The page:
Bill Fay’s music was a revelation to me when I first discovered it: the commanding power of his words; the modest, universal language of his sorrow. And listening to his music still makes me feel as if an old friend had been lingering in the shadows, emerging at just the right time. It was a real honor to record one of my favorites of his, “Dust Filled Room”.
– Steve Gunn, Brooklyn, NY
Dead Oceans has announced the re-issue of Bill Fay’s Still Some Light, a double compilation album made up of 70s album demos and 2009 home recordings. Released in two parts, pressed on vinyl and out digitally for the first time, ‘Still Some Light Part 1’ is released 14th Jan, 2022.
Alongside, Dead Oceans has announced plans of a special series of four 7” singles, consisting of different musicians’ interpretations of Bill Fay classics. The first two (one a cover of ‘Dust Filled Room’ by Steve Gunn and the second, Kevin Morby’s version of ‘I Hear You Calling’) will also be released 14th Jan, 2022.
Still Some Light was originally released on compact disc as a two CD collection in 2010. Reimagined with new artwork and available for the first time ever on vinyl, Still Some Light Pt. 1, collects Fay’s archival recordings from 1970 and 1971. Many of the songs are intimate sketches which were eventually re-recorded for Fay’s landmark second album, Time of the Last Persecution. The announcement follows the release of Countless Branches on 17th January, 2020, Fay’s acclaimed seventh studio album and third since his decades-long hiatus.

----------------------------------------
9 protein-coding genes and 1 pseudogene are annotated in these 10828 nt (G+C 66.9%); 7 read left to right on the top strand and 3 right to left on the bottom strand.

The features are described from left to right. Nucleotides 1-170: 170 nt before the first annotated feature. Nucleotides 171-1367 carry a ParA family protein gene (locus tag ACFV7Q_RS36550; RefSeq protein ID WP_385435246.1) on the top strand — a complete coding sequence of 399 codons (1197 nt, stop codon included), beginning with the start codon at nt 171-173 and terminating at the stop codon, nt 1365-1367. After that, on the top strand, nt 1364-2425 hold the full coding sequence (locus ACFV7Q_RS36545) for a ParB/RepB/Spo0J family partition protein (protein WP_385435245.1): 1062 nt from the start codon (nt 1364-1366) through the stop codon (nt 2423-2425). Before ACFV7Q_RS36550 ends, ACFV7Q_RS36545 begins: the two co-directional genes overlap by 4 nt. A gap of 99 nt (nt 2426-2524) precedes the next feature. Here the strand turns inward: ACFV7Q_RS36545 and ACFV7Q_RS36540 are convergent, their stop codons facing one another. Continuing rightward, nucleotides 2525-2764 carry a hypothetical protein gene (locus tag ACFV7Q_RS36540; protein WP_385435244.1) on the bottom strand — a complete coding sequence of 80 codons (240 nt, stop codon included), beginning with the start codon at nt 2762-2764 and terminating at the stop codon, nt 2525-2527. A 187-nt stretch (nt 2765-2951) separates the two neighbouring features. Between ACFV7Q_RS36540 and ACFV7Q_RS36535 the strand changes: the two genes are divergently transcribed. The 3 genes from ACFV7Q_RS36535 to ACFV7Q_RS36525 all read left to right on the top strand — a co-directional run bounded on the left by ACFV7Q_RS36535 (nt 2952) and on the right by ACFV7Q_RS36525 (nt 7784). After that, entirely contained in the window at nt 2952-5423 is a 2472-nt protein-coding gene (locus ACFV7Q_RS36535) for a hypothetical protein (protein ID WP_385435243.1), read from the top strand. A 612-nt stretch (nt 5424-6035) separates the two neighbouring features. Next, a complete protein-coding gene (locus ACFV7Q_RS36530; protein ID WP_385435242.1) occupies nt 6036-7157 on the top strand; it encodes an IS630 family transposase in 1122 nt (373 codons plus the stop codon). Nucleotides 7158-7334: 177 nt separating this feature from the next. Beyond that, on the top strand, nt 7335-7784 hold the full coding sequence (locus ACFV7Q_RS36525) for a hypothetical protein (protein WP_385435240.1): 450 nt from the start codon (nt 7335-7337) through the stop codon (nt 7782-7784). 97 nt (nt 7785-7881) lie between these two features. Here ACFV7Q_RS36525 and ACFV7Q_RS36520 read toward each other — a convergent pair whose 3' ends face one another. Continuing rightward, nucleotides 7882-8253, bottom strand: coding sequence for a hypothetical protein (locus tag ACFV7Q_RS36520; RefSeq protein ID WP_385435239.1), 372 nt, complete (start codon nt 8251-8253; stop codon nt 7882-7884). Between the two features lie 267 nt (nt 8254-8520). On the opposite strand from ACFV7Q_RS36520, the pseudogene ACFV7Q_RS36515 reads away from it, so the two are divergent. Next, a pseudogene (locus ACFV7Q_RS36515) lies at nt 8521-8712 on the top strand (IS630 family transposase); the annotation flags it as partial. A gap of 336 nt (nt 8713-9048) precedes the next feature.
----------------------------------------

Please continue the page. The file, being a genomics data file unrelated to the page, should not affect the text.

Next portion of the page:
On the upcoming release of Still Some Light Part 1, David Tibet, a long-time fan and collaborator of Bill Fay’s, wrote the following introduction:
It must have been around 2000 that I first heard of Bill Fay. The artist and polymath, Jim O’Rourke, asked me if I had ever heard of him. Like almost everyone in the world, apart from rare-vinyl obsessives, I said I hadn’t. Jim then extolled Fay’s virtues in a fascinating pæan to him and his creations, and I was already hooked without having heard anything Bill had created.
There was a See For Miles CD which included both of Bill’s incredibly rare albums from 1969 and 1970, as well as his sole single from 1967. I bought it, put it on, and in swept “The Garden Song”. From that very first song, I knew I had discovered the artist who, for me, was the greatest singer-songwriter I had ever heard.
So I had to find Bill Fay. But there were very few leads out there; the usual comment was based on the cover of Time of the Last Persecution—“I think he’s somewhere leading a religious group”; “he’s disappeared completely’; “he’s become a Christian hermit somewhere”. Through various synchronicities I did manage to find Bill and we have been very good friends now for almost a quarter of a century, so I hope Bill won’t mind my stating he is indeed a very private man.
I spoke with Bill Stratton and Gary Smith, two of the people who had worked with him in The Bill Fay Group, and on the recording sessions which eventually became the Tomorrow Tomorrow and Tomorrow album, first released by our Durtro Jnana label as a CD in 2005.
I was honoured and delighted to get to know Bill well. Bill is the kindest, most generous, most supportive, most gentle, and most talented of men. Anyone reading this, I am sure, already knows of the profundity, and simplicity, of his work, and the intense emotional truth and honesty it carries—all of which Bill himself also has in his soul. Still Some Light, which you now are offered, was the second release we did with Bill, a collection of treasures from the Bill Fay treasure-chest, full of delights, and reality, and as real as rainbows.
David Tibet, Hastings 18 October 2021